According to sources familiar with the Administrative Law Court, the contested hearing before Administrative Law Judge Trip Anderson will be held sometime within the next 2-6 months.

Horry County has asked for an early hearing, but, if history on this project tells us anything, the Coastal Conservation League and its conservationist allies will delay as long as possible.

Since the SCDHEC Appeals Committee voted against a final review conference for the International Drive project, Horry County and the conservationists have had two face to face meetings and have exchanged several offers and counteroffers all to no avail.

A protest march before the Coastal Conservation League north coast office in Georgetown last month demonstrated the conservationists do not have public opinion on their side in this contest.

CCL and the SC Wildlife Federation requested a meeting with representatives of the groups that organized the protest, but that will not happen, according to sources familiar with the request.

That is probably a good thing because the typical tactic of the CCL and its allies is ‘divide and conquer.’

They haven’t counted on the determination of the homeowners in the Carolina Forest and Hwy 90 areas that will be helped by the construction of International Drive nor their unity in supporting the project.

In the filing to the ALC, the CCL and SCWF questioned whether there was a valid need for the road. They attempted to make a case that widening and other improvements to U.S. 501 are reasonable alternatives to the International Drive project. Those of us who live here know that is a ridiculous assertion.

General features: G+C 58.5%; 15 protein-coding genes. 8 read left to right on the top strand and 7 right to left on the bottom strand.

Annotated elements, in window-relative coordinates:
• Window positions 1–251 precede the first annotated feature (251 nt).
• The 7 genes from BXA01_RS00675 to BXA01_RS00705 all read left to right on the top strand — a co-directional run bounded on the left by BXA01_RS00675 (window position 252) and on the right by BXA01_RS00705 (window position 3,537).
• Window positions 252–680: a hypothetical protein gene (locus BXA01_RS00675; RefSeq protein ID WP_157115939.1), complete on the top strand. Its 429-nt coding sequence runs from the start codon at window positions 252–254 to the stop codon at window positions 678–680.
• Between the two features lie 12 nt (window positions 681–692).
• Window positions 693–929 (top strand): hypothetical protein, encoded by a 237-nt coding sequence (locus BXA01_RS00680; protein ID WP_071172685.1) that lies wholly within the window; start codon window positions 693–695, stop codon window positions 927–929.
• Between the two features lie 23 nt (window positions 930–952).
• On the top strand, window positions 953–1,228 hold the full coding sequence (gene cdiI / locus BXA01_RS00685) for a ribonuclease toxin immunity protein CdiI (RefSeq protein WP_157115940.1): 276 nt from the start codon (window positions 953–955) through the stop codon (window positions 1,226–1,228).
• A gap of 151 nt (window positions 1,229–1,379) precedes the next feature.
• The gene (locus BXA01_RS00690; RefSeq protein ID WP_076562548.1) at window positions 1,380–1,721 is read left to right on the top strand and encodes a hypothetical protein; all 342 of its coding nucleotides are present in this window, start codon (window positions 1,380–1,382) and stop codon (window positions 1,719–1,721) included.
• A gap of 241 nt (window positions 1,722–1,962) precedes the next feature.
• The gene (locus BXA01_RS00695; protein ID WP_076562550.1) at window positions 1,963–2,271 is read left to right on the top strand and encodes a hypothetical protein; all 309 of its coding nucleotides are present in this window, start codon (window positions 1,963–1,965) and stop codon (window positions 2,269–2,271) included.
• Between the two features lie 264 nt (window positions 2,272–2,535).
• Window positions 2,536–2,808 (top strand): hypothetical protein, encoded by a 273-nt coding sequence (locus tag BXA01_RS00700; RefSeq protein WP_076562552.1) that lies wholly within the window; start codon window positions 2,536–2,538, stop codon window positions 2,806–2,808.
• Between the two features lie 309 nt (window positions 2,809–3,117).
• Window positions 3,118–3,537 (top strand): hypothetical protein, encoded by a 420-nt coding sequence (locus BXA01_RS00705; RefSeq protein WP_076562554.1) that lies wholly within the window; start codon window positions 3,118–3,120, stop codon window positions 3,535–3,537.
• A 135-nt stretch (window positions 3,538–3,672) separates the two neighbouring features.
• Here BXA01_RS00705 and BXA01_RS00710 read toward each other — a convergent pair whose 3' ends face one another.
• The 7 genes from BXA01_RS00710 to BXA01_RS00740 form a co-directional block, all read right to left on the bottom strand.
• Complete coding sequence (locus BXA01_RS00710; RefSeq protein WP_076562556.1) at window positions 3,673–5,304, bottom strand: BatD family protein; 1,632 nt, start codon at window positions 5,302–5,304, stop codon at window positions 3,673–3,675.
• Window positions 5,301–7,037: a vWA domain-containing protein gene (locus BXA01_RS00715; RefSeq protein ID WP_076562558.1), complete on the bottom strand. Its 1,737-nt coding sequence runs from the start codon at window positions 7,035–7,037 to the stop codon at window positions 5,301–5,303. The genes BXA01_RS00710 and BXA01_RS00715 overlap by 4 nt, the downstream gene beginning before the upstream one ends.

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International Drive Compromise Rejected

August 28, 2015 6:00 PM
International Drive Compromise Rejected

The Coastal Conservation League has rejected the latest effort at compromise over International Drive offered by Horry County.

According to sources familiar with the negotiations, Horry County offered a compromise that did not include bear tunnels.

Those sources say the CCL is insisting on one bear tunnel be included in the project.

According to Horry County officials, including a bear tunnel at this late date would require a total re-engineering of the project costing more than $1 million additional and would delay the start of construction for up to as much as two years.

No official agency, such as SCDOT, SCDNR, SCDHEC and the US Army Corps of Engineers, sees a need for even one bear tunnel in the project because the bear population in the area has seriously dwindled since the 2009 fire that swept through part of the Lewis Ocean Bay Preserve.

Additionally, an effort to harvest some of the remaining bear population allows for hunting of bears with a special permit during a portion of the year.

No word has been received on whether the CCL has requested a contested hearing over the International Drive project in the Administrative Law Court, but that move is expected by Horry County officials.

It is now questionable whether the CCL was ever negotiating in good faith with Horry County or whether this was just another delaying tactic since a SCDHEC committee rejected the request by the CCL for a final review of the International Drive project.